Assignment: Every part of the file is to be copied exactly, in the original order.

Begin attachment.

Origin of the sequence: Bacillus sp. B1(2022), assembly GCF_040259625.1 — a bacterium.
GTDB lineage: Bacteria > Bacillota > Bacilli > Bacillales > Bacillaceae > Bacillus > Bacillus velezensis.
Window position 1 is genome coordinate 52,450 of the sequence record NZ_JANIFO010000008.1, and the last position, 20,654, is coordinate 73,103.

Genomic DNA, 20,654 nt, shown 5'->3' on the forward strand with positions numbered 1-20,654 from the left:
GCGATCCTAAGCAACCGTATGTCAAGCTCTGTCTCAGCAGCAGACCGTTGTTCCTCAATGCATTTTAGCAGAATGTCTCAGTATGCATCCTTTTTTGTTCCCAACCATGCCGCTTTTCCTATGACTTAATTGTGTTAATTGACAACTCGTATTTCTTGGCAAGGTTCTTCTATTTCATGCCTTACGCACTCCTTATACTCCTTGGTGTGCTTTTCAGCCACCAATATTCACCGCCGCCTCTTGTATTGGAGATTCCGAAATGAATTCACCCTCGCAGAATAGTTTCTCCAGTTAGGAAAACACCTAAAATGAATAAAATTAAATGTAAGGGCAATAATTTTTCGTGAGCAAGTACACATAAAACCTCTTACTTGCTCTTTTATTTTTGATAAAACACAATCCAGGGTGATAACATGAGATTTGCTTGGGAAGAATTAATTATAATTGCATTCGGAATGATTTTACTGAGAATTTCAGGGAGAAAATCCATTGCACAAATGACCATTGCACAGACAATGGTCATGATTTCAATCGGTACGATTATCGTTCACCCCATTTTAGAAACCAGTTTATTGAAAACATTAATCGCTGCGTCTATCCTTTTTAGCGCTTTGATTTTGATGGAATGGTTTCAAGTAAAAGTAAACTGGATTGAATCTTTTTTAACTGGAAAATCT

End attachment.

Origin of the sequence: Bacillus sp. B1(2022), assembly GCF_040259625.1 — a bacterium.
GTDB lineage: Bacteria > Bacillota > Bacilli > Bacillales > Bacillaceae > Bacillus > Bacillus velezensis.
Window position 1 is genome coordinate 52,450 of the sequence record NZ_JANIFO010000008.1, and the last position, 20,654, is coordinate 73,103.

Genomic DNA, 20,654 nt, shown 5'->3' on the forward strand with positions numbered 1-20,654 from the left:
GCGATCCTAAGCAACCGTATGTCAAGCTCTGTCTCAGCAGCAGACCGTTGTTCCTCAATGCATTTTAGCAGAATGTCTCAGTATGCATCCTTTTTTGTTCCCAACCATGCCGCTTTTCCTATGACTTAATTGTGTTAATTGACAACTCGTATTTCTTGGCAAGGTTCTTCTATTTCATGCCTTACGCACTCCTTATACTCCTTGGTGTGCTTTTCAGCCACCAATATTCACCGCCGCCTCTTGTATTGGAGATTCCGAAATGAATTCACCCTCGCAGAATAGTTTCTCCAGTTAGGAAAACACCTAAAATGAATAAAATTAAATGTAAGGGCAATAATTTTTCGTGAGCAAGTACACATAAAACCTCTTACTTGCTCTTTTATTTTTGATAAAACACAATCCAGGGTGATAACATGAGATTTGCTTGGGAAGAATTAATTATAATTGCATTCGGAATGATTTTACTGAGAATTTCAGGGAGAAAATCCATTGCACAAATGACCATTGCACAGACAATGGTCATGATTTCAATCGGTACGATTATCGTTCACCCCATTTTAGAAACCAGTTTATTGAAAACATTAATCGCTGCGTCTATCCTTTTTAGCGCTTTGATTTTGATGGAATGGTTTCAAGTAAAAGTAAACTGGATTGAATCTTTTTTAACTGGAAAATCT